My Child Has Asperger’s!
I remember sitting in Spencer’s doctor’s office literally holding my breath as I waited for her to answer my question. A question that I already knew the answer to but was in denial. And then she said it, “Spencer has Asperger’s Syndrome.” All of the air was sucked out of the room. The range of emotion- confusion, fear, sadness, just to name a few.
Asperger’s is a developmental disorder that falls within the autism spectrum of disorders and is often characterized by good language skills but poor communication, a difficulty forming friendships, repetitive behaviors, and a childhood preference for playing alone or with older children or adults.
Until just a few months ago, I thought Spencer was a quirky and eccentric little boy who had a big heart. He laughed, played, and carried on conversations just as you or I. Despite all of that, yes, he still has Asperger’s. Spencer basically can’t be bothered by anything. I thought this nonchalant attitude was just a character trait that we all would be lucky to have as our own. Unfortunately, it is more of a detachment rather than being calm under pressure.
I didn’t realize how deep Spencer’s detachment went until a couple months ago when his grandparents were moving across country to Colorado. Sadly, my father-in-law has terminal brain cancer, and the thought of them moving so far away saddened my husband, Spencer’s brother and sister and me to the point that we all had wet shirts from our tears. Spencer on the other hand, said his goodbye, hugged his Grandpa, got into the car and waited for us to join him.
I haven’t really shared Spencer’s story with many of my friends and family yet. Every single time I do, I always get the same response…”But he’s so normal.” “He’s so normal.” I never thought those words would cut so deep. How could they? We all want our kids to “be normal.” It’s when your child is suddenly “not normal” that those words become gut wrenching. I’ll even admit it. The first time I was told that experts believed he had Asperger’s, I too thought those same four words- “But he’s so normal.”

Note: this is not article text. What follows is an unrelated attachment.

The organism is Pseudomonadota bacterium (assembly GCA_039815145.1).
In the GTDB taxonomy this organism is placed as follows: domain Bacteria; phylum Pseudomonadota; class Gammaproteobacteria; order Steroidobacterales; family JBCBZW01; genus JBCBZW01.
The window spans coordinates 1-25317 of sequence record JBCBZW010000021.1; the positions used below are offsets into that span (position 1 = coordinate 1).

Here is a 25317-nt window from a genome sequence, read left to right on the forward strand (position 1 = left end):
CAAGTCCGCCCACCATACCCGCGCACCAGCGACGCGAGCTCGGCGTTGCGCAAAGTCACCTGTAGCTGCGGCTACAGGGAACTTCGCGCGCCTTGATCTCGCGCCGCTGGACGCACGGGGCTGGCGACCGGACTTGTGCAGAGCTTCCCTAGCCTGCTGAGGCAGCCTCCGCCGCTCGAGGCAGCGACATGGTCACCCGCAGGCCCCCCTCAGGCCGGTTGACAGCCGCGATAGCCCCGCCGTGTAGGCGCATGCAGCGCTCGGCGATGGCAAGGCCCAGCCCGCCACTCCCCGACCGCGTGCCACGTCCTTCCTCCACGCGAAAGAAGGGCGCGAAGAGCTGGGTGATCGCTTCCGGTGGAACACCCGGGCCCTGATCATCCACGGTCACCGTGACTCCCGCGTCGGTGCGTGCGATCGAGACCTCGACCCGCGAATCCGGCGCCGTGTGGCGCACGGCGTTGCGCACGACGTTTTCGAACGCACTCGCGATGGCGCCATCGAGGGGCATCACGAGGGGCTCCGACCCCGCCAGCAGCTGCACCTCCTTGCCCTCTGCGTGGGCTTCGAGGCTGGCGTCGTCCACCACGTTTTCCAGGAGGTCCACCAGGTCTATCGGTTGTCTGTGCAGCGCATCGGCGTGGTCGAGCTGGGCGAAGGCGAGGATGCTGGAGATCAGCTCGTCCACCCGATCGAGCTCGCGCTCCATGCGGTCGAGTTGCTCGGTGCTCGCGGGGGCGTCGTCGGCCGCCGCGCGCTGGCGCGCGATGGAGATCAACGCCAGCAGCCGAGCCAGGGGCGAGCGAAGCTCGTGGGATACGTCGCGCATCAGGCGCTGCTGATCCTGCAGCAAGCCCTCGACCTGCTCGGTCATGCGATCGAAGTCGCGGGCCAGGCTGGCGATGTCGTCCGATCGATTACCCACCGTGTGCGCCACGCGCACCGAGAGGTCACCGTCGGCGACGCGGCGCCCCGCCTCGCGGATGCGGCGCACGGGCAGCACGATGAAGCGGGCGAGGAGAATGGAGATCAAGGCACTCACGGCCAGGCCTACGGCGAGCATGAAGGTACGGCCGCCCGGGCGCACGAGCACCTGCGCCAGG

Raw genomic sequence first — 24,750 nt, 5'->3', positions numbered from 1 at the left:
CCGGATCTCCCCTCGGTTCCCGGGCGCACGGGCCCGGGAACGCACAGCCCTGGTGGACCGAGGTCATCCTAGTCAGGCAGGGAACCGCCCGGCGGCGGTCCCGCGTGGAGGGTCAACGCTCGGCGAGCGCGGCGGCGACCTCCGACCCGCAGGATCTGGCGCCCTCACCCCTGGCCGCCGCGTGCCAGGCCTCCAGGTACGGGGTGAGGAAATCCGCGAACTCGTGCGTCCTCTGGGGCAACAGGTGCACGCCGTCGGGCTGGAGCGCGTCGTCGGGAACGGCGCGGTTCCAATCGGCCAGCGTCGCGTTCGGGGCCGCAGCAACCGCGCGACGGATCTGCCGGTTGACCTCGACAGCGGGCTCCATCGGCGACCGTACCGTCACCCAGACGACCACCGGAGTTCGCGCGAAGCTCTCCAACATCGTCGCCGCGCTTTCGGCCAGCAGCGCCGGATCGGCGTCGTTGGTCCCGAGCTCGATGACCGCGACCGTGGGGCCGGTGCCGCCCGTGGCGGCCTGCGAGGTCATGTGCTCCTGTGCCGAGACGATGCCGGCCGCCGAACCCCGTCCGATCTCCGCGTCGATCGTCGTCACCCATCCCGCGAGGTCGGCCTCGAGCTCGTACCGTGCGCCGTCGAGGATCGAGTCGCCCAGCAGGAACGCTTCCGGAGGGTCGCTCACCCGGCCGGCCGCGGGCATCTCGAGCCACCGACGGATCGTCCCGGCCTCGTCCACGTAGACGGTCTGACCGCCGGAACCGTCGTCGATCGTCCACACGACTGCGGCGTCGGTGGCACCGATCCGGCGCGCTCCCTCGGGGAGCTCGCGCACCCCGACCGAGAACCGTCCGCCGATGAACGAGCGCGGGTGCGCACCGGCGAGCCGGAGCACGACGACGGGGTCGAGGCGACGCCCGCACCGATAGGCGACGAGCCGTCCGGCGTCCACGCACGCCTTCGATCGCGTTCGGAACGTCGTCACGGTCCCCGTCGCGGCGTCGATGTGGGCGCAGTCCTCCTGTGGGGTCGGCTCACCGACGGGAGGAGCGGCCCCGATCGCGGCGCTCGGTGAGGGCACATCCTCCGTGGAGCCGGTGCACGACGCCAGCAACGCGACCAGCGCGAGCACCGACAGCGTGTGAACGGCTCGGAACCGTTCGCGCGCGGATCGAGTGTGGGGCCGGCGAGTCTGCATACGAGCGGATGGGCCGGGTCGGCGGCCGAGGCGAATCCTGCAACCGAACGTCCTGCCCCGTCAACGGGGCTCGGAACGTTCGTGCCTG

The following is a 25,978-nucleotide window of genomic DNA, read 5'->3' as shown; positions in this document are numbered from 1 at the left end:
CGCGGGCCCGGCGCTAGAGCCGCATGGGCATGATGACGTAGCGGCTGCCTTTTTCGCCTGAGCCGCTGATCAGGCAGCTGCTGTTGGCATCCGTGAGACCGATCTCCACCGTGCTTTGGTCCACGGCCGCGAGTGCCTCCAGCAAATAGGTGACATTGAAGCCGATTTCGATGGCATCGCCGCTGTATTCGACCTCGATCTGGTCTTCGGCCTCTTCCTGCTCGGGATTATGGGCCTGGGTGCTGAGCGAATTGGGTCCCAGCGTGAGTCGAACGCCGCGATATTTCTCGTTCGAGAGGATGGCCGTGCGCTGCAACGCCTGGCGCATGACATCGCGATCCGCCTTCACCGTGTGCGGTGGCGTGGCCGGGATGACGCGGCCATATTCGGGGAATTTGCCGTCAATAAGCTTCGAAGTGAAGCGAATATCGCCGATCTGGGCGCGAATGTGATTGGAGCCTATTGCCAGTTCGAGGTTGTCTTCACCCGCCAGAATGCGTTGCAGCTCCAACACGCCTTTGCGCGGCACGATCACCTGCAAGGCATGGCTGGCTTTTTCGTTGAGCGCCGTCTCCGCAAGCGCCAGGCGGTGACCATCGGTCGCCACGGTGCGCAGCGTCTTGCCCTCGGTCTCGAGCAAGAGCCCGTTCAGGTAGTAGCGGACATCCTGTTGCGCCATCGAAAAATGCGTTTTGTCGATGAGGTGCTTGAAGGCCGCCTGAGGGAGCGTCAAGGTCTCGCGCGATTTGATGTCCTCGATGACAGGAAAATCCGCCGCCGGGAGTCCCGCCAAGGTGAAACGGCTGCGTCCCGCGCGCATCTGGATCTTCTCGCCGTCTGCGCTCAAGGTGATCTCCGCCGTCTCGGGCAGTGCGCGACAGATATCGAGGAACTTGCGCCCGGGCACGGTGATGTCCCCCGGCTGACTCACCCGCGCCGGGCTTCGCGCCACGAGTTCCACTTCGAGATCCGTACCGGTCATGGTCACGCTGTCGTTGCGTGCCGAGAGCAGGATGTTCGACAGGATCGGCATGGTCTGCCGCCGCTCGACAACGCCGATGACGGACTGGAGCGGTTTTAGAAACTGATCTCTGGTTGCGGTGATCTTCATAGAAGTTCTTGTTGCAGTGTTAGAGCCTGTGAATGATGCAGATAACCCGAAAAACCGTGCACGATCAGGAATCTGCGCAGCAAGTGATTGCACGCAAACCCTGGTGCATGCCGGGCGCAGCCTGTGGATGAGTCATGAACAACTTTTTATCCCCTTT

As a mom, naturally you want what is best for your children. You want to teach them how to follow their Faith and listen to their heart. You want to protect them from any and all dangers. The thought of how people may look at Spencer differently breaks my heart. In fact, it keeps me up most nights. How can I protect him from those looks? I know that I have to teach him to be proud of who he is and the differences he owns. If that labels him “not so normal,” then so be it.
It is still really early in Spencer’s diagnosis and I am still learning so much. All of the information is quite overwhelming, but if there is one thing that I have taken in so far, it is to take it one day at a time, one repeated instruction at a time. You need to allow yourself to be frustrated, sad, even angry. Most importantly, you need to have a support system and communicate your stresses with others who are experiencing the same. It’s that support system, those mothers and fathers, who will get you through. When I am questioning my parenting skills or feeling like I have failed Spencer, I reach out to my husband and support group and realize what I am feeling is common and that I am not alone.
I hope to write again in six months and tell you that “I have mastered parenting an Aspie child!!” Realistically speaking, I know I will only be able to say, “I have mastered loving all of my children, unconditionally.”
Written by: Amanda Lavery
Amanda Lavery has been a paralegal and member of The Cooper Firm for over five years. She is a great addition to the team and we are happy to have her here.